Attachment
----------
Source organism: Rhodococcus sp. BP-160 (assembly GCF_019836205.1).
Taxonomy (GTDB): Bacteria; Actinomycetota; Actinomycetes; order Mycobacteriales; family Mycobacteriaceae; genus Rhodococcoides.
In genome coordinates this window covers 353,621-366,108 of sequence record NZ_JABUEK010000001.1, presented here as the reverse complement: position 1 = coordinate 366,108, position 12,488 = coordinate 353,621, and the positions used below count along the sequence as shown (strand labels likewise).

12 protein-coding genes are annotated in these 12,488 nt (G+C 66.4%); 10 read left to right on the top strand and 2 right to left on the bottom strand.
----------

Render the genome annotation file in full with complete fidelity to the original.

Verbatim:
Source organism: Rhodococcus sp. BP-160 (assembly GCF_019836205.1).
Taxonomy (GTDB): Bacteria; Actinomycetota; Actinomycetes; order Mycobacteriales; family Mycobacteriaceae; genus Rhodococcoides.
In genome coordinates this window covers 353,621-366,108 of sequence record NZ_JABUEK010000001.1, presented here as the reverse complement: position 1 = coordinate 366,108, position 12,488 = coordinate 353,621, and the positions used below count along the sequence as shown (strand labels likewise).

12 protein-coding genes are annotated in these 12,488 nt (G+C 66.4%); 10 read left to right on the top strand and 2 right to left on the bottom strand.